The show, frankly, works better when it isn’t trying to explain itself and it’s just trying to have fun, and the episodes after the pilot fare much better for it. The second episode, “Siege,” is a Die Hard episode, with a criminal and his goons taking over the police station in order to free their imprisoned comrades. Blair is trapped inside, accidentally killing bad guys with vending machines, while Ellison systematically destroys the building from the outside in with his super powers. “Killers” involves Ellison deciding violating civil rights is fine as long as the victim is definitely probably a hitman, and then there’s a really dark scene involving a corpse in an abandoned carnival. “The Debt” gives the show an excuse to have Ellison and Sandburg become roommates; we learn that Sandburg has been living in an actual warehouse, and the one next door promptly explodes. Sandburg and his barbary ape Larry move into Ellison’s minimalist apartment, and despite a promise that it’s a temporary arrangement, they’re still living together by the fifth episode, “Cypher.”

Watching the pilot, I was struck by the idea that Ellison and Sandburg could be just as easily explained as two people with different presentations of Attention Deficit Disorder, rather than a quasi-mystical super soldier and the man studying him. The pilot, frankly, does a poor job of making their situation seem important enough for these characters to have a lasting relationship. Why would Sandburg, a 1990s grad student with long hair, two earrings, and a bunch of coeds to date, join forces with the cops? Why would Ellison, a boring tightwad, spend time with someone who wants to study him like an insect, over superpowers that are mostly useful and only slightly annoying?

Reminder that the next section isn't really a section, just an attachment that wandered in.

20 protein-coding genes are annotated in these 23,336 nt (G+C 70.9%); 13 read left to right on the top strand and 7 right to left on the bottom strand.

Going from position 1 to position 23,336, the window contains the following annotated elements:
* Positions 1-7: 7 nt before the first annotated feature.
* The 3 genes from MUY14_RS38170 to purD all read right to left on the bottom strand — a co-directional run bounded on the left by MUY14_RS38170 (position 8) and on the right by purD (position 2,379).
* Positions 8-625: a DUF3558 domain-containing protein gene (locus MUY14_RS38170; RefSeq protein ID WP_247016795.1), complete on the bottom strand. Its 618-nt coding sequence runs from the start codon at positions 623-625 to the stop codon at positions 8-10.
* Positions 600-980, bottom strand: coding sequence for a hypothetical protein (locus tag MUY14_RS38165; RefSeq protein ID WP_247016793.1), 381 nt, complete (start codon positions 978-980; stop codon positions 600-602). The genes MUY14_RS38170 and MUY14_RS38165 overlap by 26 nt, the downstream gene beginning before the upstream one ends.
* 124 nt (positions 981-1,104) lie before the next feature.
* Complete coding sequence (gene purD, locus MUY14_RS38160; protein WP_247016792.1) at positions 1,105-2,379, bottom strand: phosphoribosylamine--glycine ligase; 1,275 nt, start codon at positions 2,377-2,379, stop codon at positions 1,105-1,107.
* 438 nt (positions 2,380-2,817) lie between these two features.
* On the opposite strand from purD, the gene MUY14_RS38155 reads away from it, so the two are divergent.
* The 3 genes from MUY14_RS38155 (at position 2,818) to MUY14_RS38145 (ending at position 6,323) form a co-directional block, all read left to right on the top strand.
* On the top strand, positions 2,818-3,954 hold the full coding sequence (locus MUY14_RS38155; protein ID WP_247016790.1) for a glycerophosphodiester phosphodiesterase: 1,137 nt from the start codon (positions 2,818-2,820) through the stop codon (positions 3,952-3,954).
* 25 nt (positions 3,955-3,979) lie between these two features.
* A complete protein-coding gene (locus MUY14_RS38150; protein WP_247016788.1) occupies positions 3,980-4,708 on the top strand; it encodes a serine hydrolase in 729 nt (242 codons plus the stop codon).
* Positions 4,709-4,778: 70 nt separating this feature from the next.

The next four episodes following the pilot, however, really do a good job of building a relationship from nothing, and I’m starting to see the appeal. We that Sandburg and Ellison share a talent for observations and a drive to do the next right thing–something that makes both of them good cops, even if one technically isn’t. Ellison gets funnier–he’s an idiot with the many women who are attracted to him, and we learn that he’s capable of smiling. When they move in together, Ellison and Sandburg’s relationship feels strangely natural; they have a very comfortable rapport with each other. It’s not sexual tension–I mean, it’s not meant to be–but it’s way more believable than it ought to be.